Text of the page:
The capitalist economy is an unstable monster, poorly understood, difficult to manage and continually spinning out of control. Workers are alienated from the products they produce. Creative people who produce things of beauty (some artists, some writers, some teachers etc) are often not seen or appreciated as typical workers, rather they are marginalised workers looking for a niche to survive in a system that systematically undermines them. Or a handful may become megastar celebrities who play a significant role in entertaining the masses. Moreover, many believe today that capitalist production is despoiling the environment at an alarming rate. I think there is some truth to this latter charge, although I also see talk of environmental Armageddon as exaggerated and a distraction from the main wrongs of our society.

These issues in combination (production for profit not human need) give production itself a bad name. Human essence, social labour, life's prime want, is reduced to being a wage plug, without a real say in the overall progression of society.

Rather than saving the planet (the current “left” mainstream zeitgeist) we need to focus more on how to liberate the social productive forces, human essence, in all their real power and beauty. A power and beauty which is obscured by the ugliness of capitalism.


The natural world is the world created by humans, who are part of nature, as well as the world that existed before humans. The natural world is not “green” insofar as that suggests a world not touched by humans. Such a world no longer really exists on Earth. In a post natural world (aka the anthropocene) our needs will be created more by what we make than the natural world that exists independently of what we make.

As society evolves our tastes, including our basic biological tastes, become more sophisticated: “the forming of the 5 senses is a labour of the entire history of the world” (source)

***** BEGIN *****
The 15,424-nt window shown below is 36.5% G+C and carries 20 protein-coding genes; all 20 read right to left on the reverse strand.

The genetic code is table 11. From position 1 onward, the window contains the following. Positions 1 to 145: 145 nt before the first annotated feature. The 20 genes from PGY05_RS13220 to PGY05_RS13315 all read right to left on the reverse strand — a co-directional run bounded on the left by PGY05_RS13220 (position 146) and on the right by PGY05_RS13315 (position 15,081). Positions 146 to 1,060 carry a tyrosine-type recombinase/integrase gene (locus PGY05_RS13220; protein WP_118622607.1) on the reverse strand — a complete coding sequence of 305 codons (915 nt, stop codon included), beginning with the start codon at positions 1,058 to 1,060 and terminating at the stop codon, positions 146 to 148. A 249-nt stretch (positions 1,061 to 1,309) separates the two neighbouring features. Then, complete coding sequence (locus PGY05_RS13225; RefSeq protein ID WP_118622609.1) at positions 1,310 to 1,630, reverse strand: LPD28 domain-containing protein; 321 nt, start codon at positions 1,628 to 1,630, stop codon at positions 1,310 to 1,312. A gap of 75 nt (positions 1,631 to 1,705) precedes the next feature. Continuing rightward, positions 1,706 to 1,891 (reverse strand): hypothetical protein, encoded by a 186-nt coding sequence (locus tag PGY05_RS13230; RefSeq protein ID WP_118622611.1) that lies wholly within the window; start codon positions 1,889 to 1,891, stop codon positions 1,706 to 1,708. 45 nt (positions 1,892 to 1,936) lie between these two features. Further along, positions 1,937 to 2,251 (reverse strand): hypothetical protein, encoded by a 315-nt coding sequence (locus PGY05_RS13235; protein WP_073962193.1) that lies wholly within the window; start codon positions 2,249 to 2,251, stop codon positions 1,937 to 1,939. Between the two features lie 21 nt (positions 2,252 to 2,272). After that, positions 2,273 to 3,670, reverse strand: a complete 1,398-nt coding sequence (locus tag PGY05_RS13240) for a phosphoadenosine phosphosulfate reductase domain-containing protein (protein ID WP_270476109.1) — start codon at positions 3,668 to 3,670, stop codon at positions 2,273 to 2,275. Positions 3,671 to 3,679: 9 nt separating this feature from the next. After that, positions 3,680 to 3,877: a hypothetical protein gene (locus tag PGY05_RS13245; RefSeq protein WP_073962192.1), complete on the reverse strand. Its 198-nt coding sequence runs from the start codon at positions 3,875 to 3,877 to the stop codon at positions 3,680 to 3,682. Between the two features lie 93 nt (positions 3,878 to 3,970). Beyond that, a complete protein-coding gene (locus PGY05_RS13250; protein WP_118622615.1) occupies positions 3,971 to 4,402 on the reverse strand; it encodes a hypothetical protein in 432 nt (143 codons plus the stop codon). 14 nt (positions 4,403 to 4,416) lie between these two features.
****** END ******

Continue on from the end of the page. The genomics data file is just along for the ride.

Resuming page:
A moral theory has to somehow account for all human moral thinking, good and bad, angelic and evil, noble and perverse, optimistic and pessimistic. But Marx's moral theory is (intentionally?) thin. It does not claim or suggest that humans are any of essentially selfish, altruistic, competitive, fallen, vicious etc. Is this a feature or a bug? In my view Marx is right about the essentials but there is a lot of stuff that is not covered. Marx analyses the deep structure of capitalist society but there are important issues that lie more on the surface (eg. the dark and deep emotions such as love, grief, anger) that strongly motivate individual actions but are left hanging. Hence, many people find that other moral philosophers and novelists address their needs more directly.


Utopians make the error of promoting general moral principles in the abstract, without regard to the current real state of society, without assessing the social forces at play. They are not realistic. Mere moral persuasion in favour of a better society is inadequate / doesn't work.

There are many alternative moral theories. For example Plato (Iris Murdoch provides a modern interpretation), Stoic, Christian (various branches), Kantian, Utilitarian (Bentham and JS Mill provide different interpretations), feminism / women's liberation, Buddhism (meditation and mindfulness are currently popular), existentialism, libertarianism, animal liberation, Sufism (adopted by Doris Lessing after her disillusion with communism), pragmatism (Dewey, Putnam), the liberal Capabilities approach of Amartya Sen and Martha Nussbaum.

All of these need to be critically examined since what is correct only emerges clearly from a critique of such alternatives. At this stage I would say that none of these alternatives share with Marx the view that human essence is the conscious production of our existence / material life through social labour. Moreover, they tend to be indifferent to the analysis that the main current problems are generated by capitalism.


Humans are self conscious, intelligent, purposive, active, self directed. But this doesn't mean we can negate the so called "external world" (only external to humans, who are a part of nature, so not really external to nature in that broader sense of the word) or history.

Human individuality (as distinct from herd or tribal mentality) emerges historically from the bourgeois revolution against feudal relations (when it was “natural” to obey a preordained superior such as a lord or king). Herds are not good at shopping, whereas individuals are. But just as individuality emerges strongly in the capitalist era, you would expect it to also change dramatically in a post capitalist society.